My friend's VBAC story

Like Tree2Likes
  • 1 Post By RedCatWaves
  • 1 Post By iris427

Thora the Bee: And Then There Were Four

A little background. She wanted a homebirth with her first, but her platelet count was too low so she risked out. Then her midwife pulled the "She's really big enough and besides I am going on vacation soon" crap before she was even 39 weeks and sent her to acupuncture to get labor started. It worked "sorta", she was in HARD but unproductive labor for 5 days (I saw her during that time, it was no joke), ended up at the hospital, and not making progress there (stuck in a bed and with nurses making negative comments, duh) so finally had epidural, pitocin, yadda yadda yadda. By the time she was fully dilated she was so exhausted after 5 days of hell she could not push so she opted for a section rather than forceps because she figured better risk herself than the baby.

Got a different midwife second time around and got what she wanted.
To Trenell, MizKerri and geeky:
I pray none of you ever has to live in a communist state.

Geeky is my hero. She's the true badass. The badass who doesn't even need to be a badass. There aren't enough O's in cool to describe her.
That was a beautiful story.

Thank you for sharing her story with us.

Mix of 3s, thick, coarse, medium porosity

Current hair styling technique: rake with a scrunch at the end. (works with my coarse hair)

http://public.fotki.com/curlymix/
pw: curls

Known HGs: KCCC, homemade fsg, honey
How wonderful! I related so much to her story. And I love how she ended the post with a simple "I did it!" Because she really did do it. And so many women can do it too, they just don't know it. Birth works.
I thought you'd relate, RCW
To Trenell, MizKerri and geeky:
I pray none of you ever has to live in a communist state.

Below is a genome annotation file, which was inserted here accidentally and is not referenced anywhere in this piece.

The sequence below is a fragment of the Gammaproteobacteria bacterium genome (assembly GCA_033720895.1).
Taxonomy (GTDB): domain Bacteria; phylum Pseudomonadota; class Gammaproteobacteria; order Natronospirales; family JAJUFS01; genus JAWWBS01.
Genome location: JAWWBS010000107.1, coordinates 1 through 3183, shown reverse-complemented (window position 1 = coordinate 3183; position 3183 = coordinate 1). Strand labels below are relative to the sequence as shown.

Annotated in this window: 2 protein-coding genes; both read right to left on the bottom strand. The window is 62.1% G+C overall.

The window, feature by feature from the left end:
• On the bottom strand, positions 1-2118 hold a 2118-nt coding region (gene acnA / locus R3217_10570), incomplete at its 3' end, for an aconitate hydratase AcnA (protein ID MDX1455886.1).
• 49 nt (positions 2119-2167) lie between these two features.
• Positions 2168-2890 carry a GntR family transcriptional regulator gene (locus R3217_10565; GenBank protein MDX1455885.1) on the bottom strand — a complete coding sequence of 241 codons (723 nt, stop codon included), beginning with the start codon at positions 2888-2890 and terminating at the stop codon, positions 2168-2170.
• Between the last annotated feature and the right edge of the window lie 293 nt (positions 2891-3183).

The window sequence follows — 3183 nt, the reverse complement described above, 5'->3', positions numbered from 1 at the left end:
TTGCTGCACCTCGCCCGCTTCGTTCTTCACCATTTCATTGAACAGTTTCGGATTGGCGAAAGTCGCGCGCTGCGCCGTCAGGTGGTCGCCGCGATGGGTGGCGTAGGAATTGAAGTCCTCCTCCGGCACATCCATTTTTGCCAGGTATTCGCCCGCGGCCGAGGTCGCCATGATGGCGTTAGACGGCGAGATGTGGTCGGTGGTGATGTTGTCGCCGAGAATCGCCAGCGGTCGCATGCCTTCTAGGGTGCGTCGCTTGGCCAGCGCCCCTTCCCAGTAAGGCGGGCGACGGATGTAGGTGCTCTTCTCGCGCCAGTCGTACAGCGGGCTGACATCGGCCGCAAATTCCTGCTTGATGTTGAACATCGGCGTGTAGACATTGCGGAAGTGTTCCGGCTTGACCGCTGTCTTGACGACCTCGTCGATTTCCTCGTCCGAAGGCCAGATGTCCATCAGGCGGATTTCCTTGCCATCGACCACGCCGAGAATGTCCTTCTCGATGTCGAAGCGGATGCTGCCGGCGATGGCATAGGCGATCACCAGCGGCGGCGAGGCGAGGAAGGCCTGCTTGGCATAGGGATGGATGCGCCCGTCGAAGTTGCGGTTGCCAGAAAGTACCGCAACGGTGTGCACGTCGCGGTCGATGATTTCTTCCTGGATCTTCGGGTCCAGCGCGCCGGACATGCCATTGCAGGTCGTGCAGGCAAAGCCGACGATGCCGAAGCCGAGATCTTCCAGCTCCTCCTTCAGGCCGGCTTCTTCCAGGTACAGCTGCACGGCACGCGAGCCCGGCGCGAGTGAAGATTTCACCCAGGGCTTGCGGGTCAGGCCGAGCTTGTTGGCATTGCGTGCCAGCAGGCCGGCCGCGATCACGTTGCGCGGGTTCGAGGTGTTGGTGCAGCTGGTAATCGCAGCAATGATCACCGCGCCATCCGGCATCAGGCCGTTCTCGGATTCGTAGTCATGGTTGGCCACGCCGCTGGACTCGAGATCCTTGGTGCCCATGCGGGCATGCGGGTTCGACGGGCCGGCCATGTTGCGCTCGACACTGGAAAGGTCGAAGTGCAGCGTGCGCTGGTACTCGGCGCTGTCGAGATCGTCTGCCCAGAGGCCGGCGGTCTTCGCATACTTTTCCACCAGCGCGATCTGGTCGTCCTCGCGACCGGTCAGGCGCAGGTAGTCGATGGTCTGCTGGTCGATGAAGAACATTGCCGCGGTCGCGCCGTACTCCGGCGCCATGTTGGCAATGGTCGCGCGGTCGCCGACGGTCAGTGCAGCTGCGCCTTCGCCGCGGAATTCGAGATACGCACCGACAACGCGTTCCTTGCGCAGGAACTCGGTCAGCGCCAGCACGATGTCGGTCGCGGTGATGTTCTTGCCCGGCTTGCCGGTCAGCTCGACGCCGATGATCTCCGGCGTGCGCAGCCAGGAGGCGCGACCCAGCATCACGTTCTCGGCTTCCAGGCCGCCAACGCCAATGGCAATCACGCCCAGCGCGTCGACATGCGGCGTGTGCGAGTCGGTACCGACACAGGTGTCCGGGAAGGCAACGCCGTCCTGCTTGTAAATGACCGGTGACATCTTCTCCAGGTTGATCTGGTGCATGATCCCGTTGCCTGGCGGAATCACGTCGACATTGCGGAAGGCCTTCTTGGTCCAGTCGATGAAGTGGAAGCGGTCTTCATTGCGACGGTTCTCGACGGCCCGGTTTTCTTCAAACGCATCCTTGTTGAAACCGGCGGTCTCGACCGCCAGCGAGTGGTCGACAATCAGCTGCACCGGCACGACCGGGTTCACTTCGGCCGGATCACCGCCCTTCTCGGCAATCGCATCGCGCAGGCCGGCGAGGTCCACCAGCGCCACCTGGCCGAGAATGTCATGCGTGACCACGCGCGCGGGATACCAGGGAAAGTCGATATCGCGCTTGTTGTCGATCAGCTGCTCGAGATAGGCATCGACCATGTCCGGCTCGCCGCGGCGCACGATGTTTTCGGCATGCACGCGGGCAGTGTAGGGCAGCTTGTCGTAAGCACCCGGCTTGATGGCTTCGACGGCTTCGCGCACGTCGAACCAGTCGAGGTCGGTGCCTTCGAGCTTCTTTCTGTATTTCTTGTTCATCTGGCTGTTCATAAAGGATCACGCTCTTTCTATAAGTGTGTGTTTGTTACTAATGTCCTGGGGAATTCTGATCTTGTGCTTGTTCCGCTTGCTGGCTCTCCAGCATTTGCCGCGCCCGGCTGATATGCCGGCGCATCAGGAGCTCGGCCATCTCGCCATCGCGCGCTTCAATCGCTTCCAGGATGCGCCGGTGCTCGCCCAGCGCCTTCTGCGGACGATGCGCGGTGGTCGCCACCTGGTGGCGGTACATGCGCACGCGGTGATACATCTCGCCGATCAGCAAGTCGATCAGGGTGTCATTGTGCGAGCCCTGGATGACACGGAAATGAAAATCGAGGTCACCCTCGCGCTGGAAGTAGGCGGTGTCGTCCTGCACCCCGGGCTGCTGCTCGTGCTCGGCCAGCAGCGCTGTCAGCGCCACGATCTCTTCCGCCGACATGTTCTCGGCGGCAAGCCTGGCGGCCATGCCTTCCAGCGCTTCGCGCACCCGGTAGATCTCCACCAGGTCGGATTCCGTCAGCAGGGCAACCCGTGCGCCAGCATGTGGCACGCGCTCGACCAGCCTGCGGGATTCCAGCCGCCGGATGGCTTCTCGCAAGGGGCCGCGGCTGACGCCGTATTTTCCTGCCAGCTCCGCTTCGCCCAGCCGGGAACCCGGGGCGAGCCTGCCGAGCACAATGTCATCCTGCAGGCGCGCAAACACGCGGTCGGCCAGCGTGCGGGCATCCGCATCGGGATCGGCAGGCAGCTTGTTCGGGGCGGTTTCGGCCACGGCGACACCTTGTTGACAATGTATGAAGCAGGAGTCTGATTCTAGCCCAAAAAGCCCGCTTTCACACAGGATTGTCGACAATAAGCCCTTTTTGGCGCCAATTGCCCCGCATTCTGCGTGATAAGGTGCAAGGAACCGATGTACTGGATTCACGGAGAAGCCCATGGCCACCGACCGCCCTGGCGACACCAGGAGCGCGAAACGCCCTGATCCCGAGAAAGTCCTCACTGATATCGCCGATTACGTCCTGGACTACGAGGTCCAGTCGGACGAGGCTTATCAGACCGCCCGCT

Geeky is my hero. She's the true badass. The badass who doesn't even need to be a badass. There aren't enough O's in cool to describe her.
As someone who was in her shoes just a few months ago, I'm very happy for her.

I'm happy for your friend and for all that enjoy the homebirth experience.

I don't think I would, I can't describe why. Maybe due to the "what if there's an emergency" fear, to knowing I'd have to clean up the mess and I'd never enjoy a relaxing bath the same again I think I'm be more comfortable in a hospital where I don't have to worry about my environment nor every have to see the people assisting ever again, just have the baby and then go home to recover and bond.

I so admire those that can manage to push a 8ish pound human baby out with no numbing of pain, yes I get that that's what our bodies are supposed to do and it's been done that way for thousands and thousands of years, but there is something to be said for medical and technological advances and that if we don't have to feel like our insides are being ripped out, why do it?

I'm not a weenie,but it's more the anticipation, fear and anxiety I would experience instead of something to take the edge off so perhaps I could "enjoy" the miracle of birth a bit more.

When DS was born by emergency csection 8 weeks early and spent 5 weeks in NICU, I was so very fearful that the bonding would be difficult, but it's been quite the opposite and there were no immediate or long term issues with nursing, bonding, or his growth. However had I gone to term and he were born vaginally and with no medical team, he may not have survived.

I still enjoy reading about all the different birth stories, a new baby and excited family is such a miracle.
Don't let your heart be broken. Let it love.
Homebirth is not for everyone, nor is unmedicated birth. Certainly if just the anticipation of labor pain causes fear and anxiety, then you should choose meds. Just be informed about the risks.

that if we don't have to feel like our insides are being ripped out, why do it?
Just to address this, I did not feel like my insides were being ripped out. It was no walk in the park but it was not that bad and certainly not a violent feeling like insides ripped out implies.
For me personally, the idea of being numb and immobile and helpless caused much more fear and anxiety than the idea of pain. Me personally, I will take the pain (especially since it is a different, bearable type of pain). That's why I did it. That and the fact that both the effects of the meds and the decreased mobility can have negative effects on the progress of labor, and lead to increased caesareans, which I wanted to avoid.

That's just me. If you feel differently I won't think you are a weenie. Everyone has different tolerances and different comfort zones.